A Colombian court has declared as unconstitutional a deal which gives US troops access to its military bases.
The constitutional court ruled the 2009 accord should be redrafted as an international treaty and sent to Colombia's Congress for approval.
The deal allows the US to use seven bases to help with operations against drug trafficking and terrorism.
But it was criticised by other Latin American countries over a concern about the rise in US influence in the region.
The US, which has supplied Colombia with more than $7bn (£4.5bn) in aid since 2000, was forced to look for a new centre for regional operations after Ecuador refused to renew the lease on its military base at Manta.
The deal agreed by former President Alvaro Uribe in October 2009 gave the US access to the bases for 10 years and would see a maximum of 800 US military personnel and 600 civilian defence contractors based in Colombia.
They would operate the US aircraft that maintain 24-hour monitoring of the region, intercepting communications and coordinating with spy satellites to protect US interests.
But the court's chief justice Mauricio Gonzalez said the deal was "an arrangement which requires the State to take on new obligations as well as an extension of previous ones".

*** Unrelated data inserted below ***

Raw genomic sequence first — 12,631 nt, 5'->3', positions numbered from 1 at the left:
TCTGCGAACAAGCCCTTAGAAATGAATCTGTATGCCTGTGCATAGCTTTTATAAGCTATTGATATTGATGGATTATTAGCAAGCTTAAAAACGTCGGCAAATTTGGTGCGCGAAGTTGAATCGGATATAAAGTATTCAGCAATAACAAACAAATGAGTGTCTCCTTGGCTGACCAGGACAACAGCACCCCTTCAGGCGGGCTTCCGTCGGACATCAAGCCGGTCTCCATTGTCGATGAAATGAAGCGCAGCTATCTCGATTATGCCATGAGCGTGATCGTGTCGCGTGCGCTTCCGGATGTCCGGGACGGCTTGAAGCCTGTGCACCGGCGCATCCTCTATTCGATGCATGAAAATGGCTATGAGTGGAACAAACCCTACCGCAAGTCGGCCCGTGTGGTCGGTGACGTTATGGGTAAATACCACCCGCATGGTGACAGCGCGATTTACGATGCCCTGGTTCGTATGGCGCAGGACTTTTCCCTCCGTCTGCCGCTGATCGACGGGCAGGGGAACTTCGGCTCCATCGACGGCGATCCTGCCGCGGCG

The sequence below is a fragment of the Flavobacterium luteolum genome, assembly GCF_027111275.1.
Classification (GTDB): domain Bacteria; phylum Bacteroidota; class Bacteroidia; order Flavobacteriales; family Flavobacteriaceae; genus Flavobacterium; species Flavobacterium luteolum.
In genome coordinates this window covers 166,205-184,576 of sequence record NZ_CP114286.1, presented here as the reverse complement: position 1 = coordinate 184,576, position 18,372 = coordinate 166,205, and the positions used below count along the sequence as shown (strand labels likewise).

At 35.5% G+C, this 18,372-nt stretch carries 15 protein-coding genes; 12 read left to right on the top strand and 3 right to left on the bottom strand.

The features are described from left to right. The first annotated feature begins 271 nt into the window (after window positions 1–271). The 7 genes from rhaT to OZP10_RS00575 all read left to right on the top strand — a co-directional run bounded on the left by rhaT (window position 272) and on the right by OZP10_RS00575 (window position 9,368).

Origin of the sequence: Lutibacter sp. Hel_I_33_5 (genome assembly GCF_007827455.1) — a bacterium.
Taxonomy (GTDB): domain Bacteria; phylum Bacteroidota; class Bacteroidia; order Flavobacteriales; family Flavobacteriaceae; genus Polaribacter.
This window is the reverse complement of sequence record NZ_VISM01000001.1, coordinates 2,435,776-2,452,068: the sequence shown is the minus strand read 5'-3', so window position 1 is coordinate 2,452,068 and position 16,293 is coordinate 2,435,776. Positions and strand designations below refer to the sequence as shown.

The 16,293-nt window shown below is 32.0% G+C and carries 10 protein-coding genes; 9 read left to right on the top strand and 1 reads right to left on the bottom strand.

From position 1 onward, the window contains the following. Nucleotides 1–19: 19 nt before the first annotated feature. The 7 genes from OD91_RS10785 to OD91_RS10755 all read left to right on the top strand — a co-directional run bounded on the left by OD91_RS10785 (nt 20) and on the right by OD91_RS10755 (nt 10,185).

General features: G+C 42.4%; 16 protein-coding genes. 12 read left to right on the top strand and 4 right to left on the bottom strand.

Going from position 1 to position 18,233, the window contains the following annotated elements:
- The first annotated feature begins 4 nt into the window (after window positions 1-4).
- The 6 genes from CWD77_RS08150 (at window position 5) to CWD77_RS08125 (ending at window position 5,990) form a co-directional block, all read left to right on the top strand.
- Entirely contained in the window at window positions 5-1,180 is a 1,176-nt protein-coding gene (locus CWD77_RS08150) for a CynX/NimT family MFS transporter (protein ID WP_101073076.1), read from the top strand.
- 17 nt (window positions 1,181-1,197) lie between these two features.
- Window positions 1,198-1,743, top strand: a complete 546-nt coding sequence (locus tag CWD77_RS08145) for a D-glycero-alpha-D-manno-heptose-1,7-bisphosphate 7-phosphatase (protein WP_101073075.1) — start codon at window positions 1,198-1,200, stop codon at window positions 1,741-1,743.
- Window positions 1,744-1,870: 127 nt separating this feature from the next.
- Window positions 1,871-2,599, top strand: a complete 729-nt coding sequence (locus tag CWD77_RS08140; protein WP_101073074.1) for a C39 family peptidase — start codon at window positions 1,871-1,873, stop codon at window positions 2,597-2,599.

He said that as such, it should be "handled as an international treaty, that is, subject to congressional approval".
The court did not rule on the legitimacy of the agreement itself and the ruling does not mean the US has to leave the country altogether.
The BBC's Jeremy McDermott in Bogota says the government of the new President Juan Manuel Santos has a large majority in Congress and he will be confident of getting a redrafted version of the agreement approved.
The ruling will, however, please many of Colombia's neighbours, says our correspondent, particularly President Hugo Chavez of Venezuela, who had repeatedly accused the US of planning to use the bases to invade his country and seize its oil reserves.